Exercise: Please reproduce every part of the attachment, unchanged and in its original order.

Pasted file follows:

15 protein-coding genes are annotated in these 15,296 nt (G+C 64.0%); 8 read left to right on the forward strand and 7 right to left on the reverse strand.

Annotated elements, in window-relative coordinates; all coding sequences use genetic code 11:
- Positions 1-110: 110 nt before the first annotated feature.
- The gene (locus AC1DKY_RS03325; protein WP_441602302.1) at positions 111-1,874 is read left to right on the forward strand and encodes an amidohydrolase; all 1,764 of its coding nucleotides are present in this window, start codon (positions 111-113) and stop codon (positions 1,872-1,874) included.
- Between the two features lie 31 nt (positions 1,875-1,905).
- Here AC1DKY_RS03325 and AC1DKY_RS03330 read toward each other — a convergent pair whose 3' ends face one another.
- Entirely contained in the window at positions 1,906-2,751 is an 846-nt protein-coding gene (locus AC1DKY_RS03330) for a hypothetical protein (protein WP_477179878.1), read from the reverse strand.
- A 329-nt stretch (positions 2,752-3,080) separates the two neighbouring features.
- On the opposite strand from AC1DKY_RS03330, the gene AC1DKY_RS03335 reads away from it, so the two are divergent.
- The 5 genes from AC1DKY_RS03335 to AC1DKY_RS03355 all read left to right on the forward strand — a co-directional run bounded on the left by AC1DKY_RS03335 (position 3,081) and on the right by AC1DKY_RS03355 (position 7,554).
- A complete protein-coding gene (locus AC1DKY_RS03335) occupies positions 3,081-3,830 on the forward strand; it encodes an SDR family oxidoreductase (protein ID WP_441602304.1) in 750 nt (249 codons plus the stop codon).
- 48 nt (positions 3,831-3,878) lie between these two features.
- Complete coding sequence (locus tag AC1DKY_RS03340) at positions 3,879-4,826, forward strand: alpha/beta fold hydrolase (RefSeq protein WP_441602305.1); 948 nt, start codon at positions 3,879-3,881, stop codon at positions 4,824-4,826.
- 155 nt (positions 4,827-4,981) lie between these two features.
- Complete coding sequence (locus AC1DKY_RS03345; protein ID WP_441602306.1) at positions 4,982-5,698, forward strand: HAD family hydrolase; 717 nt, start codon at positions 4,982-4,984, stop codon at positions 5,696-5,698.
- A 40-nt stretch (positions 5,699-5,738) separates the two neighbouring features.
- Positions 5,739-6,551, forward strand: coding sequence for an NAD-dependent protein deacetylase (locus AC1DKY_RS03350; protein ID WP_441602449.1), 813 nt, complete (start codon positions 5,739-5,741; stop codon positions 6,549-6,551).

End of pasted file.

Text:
15 protein-coding genes are annotated in these 15,296 nt (G+C 64.0%); 8 read left to right on the forward strand and 7 right to left on the reverse strand.

Annotated elements, in window-relative coordinates; all coding sequences use genetic code 11:
- Positions 1-110: 110 nt before the first annotated feature.
- The gene (locus AC1DKY_RS03325; protein WP_441602302.1) at positions 111-1,874 is read left to right on the forward strand and encodes an amidohydrolase; all 1,764 of its coding nucleotides are present in this window, start codon (positions 111-113) and stop codon (positions 1,872-1,874) included.
- Between the two features lie 31 nt (positions 1,875-1,905).
- Here AC1DKY_RS03325 and AC1DKY_RS03330 read toward each other — a convergent pair whose 3' ends face one another.
- Entirely contained in the window at positions 1,906-2,751 is an 846-nt protein-coding gene (locus AC1DKY_RS03330) for a hypothetical protein (protein WP_477179878.1), read from the reverse strand.
- A 329-nt stretch (positions 2,752-3,080) separates the two neighbouring features.
- On the opposite strand from AC1DKY_RS03330, the gene AC1DKY_RS03335 reads away from it, so the two are divergent.
- The 5 genes from AC1DKY_RS03335 to AC1DKY_RS03355 all read left to right on the forward strand — a co-directional run bounded on the left by AC1DKY_RS03335 (position 3,081) and on the right by AC1DKY_RS03355 (position 7,554).
- A complete protein-coding gene (locus AC1DKY_RS03335) occupies positions 3,081-3,830 on the forward strand; it encodes an SDR family oxidoreductase (protein ID WP_441602304.1) in 750 nt (249 codons plus the stop codon).
- 48 nt (positions 3,831-3,878) lie between these two features.
- Complete coding sequence (locus tag AC1DKY_RS03340) at positions 3,879-4,826, forward strand: alpha/beta fold hydrolase (RefSeq protein WP_441602305.1); 948 nt, start codon at positions 3,879-3,881, stop codon at positions 4,824-4,826.
- 155 nt (positions 4,827-4,981) lie between these two features.
- Complete coding sequence (locus AC1DKY_RS03345; protein ID WP_441602306.1) at positions 4,982-5,698, forward strand: HAD family hydrolase; 717 nt, start codon at positions 4,982-4,984, stop codon at positions 5,696-5,698.
- A 40-nt stretch (positions 5,699-5,738) separates the two neighbouring features.
- Positions 5,739-6,551, forward strand: coding sequence for an NAD-dependent protein deacetylase (locus AC1DKY_RS03350; protein ID WP_441602449.1), 813 nt, complete (start codon positions 5,739-5,741; stop codon positions 6,549-6,551).